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How Do I Choose the Best Smartphone Plan?

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  • Written By: Angela Colley
  • Edited By: A. Joseph
  • Last Modified Date: 02 November 2016
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Wireless carriers typically offer more than one smartphone plan. When deciding on a plan, the consumer should pick the plan that best fits his or her needs. The best plans go beyond basic cell phone services and offer texting, data usage, push technology and enough talking minutes to cover the consumer’s needs for one month. Depending on the consumer’s lifestyle, the best smartphone plan will also bundle needed services such as family minutes, personal texting or business services.

First, the consumer should decide which type of smartphone plan will work best for his or her needs. Personal plans include talking minutes, texting and data usage meant for one person. Family plans bundle two or more cell phones on the same account, allowing every family member to share talking minutes. Business plans typically include larger quantities of data usage to account for the large amounts of emails and web browsing that a business user might need to do on a smartphone.

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Every smartphone plan will come with a set amount of talking minutes. This is the number of minutes that a consumer can talk each month for the base price of the plan. If the consumer exceeds his or her allotted number of minutes, the wireless carrier typically will charge a per-minute rate for each additional minute used in the month. The consumer should pick a wireless plan that includes enough calling minutes for his or her needs. Some wireless carriers also offer an unlimited minute plan, which prevents the consumer from ever having to pay overage charges.

Many consumers purchase a smartphone with the intention of texting, so a consumer might need to add a texting package to his or her smartphone plan. Most wireless carriers sell texting plans as add-on features to their basic cell phone plans. The consumer can purchase different numbers of text allowances or can purchase an unlimited plan that allows for any number of texts to be sent and received throughout the month. Without a texting package, the consumer typically must pay a per-use fee for any texts sent or received.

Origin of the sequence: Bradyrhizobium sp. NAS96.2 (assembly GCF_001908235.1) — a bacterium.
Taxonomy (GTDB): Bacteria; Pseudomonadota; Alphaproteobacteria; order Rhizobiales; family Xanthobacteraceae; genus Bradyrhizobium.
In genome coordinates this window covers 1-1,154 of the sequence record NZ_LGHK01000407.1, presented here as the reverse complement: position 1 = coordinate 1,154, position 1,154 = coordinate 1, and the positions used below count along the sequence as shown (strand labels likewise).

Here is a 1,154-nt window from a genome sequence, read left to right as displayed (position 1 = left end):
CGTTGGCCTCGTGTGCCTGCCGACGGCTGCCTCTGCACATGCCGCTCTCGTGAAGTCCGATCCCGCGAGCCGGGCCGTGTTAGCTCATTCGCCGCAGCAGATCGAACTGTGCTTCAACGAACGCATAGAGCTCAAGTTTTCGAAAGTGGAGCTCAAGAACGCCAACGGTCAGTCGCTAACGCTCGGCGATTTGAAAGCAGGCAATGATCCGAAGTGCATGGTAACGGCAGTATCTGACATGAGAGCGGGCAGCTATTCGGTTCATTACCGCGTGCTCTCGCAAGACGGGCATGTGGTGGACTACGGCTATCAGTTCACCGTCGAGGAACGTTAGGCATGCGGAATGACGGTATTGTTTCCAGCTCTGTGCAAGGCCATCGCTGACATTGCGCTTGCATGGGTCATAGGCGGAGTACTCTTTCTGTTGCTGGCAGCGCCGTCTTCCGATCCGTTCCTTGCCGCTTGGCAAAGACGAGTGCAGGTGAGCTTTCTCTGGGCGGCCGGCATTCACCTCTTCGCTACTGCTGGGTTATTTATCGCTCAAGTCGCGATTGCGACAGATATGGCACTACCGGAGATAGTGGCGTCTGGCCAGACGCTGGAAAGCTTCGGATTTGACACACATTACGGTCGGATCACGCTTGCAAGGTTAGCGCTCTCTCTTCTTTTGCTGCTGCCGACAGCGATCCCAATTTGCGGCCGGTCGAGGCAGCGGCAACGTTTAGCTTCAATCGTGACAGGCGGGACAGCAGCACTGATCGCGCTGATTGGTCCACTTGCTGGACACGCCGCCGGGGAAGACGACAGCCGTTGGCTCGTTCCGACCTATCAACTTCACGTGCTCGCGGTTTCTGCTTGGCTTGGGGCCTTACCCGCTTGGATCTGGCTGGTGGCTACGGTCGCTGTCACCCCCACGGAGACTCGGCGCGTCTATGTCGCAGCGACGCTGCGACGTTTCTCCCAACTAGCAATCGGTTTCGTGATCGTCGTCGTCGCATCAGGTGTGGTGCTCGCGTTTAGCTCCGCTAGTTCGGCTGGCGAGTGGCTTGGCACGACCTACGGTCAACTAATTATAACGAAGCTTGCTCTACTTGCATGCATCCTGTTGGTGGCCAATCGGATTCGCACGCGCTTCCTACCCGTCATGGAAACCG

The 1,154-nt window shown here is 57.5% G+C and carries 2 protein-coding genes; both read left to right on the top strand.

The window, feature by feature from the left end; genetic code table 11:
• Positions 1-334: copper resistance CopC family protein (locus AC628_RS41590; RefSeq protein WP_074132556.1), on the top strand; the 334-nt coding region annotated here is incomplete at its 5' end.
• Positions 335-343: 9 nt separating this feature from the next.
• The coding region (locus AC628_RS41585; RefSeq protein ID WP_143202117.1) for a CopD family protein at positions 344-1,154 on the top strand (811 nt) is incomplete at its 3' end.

The best smartphone plan will include enough data usage to support all of the features on the smartphone. A smartphone needs a data plan to send and receive emails, browse the web and download and use applications. Wireless carriers typically sell data usage as an add-on to a smartphone plan. The consumer can buy data usage in megabyte increments or might be able to purchase an unlimited plan that allows for any number of connections to be made or megabytes to be used throughout the month.

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Melonlity
Post 3

@Soulfox @Logicfest -- You are both right. But the best path for some people might be the one in the middle.

The problem with a lot of consumers who want smartphones is they just have to have the latest and greatest out there. Those phones cost a pretty penny to purchase outright and they can really inflate a smartphone plan if financed. The problem with getting the latest and greatest thing is that it will be yesterday's news in a matter of months.

Realizing that, why not get a phone that's a generation or two old? You can pick up one of those for cheap through your smartphone provider or you can hit some online auction sites and pay very little for one. So, you can own a phone outright, you won't pay an arm and a leg for the thing and you can get a fairly inexpensive phone plan, too. That is not a bad way to go.

Soulfox
Post 2

@Logicfest -- You are totally right, but not everyone has the cash to plunk down to buy one of today's smartphones. If it weren't for smartphone plans that let people finance the cost of a smartphone, many people wouldn't be able to afford them.

Yes, the cost of a smartphone plan may be quite high when you finance a phone through it, but some of those phones cost more than a very good computer. If it weren't for flexible plans that allowed people to finance phones, smartphones wouldn't be near as prominent as they are today.

Logicfest
Post 1

One mistake that people make with smartphone plans is not fully understanding that companies typically expect users to finance the cost of a smartphone through the life of that plan. If you put $200 down on a phone, you might have to finance another $600 (or more) through the life of a plan. The result of all that is that a good chunk of your monthly bill is money you spend to pay off your cell phone.

Want to get the cheapest smartphone plan available? By a phone outright and then get a plan for it. The initial cost of that phone may shock you a bit, but you will save money in the long run.

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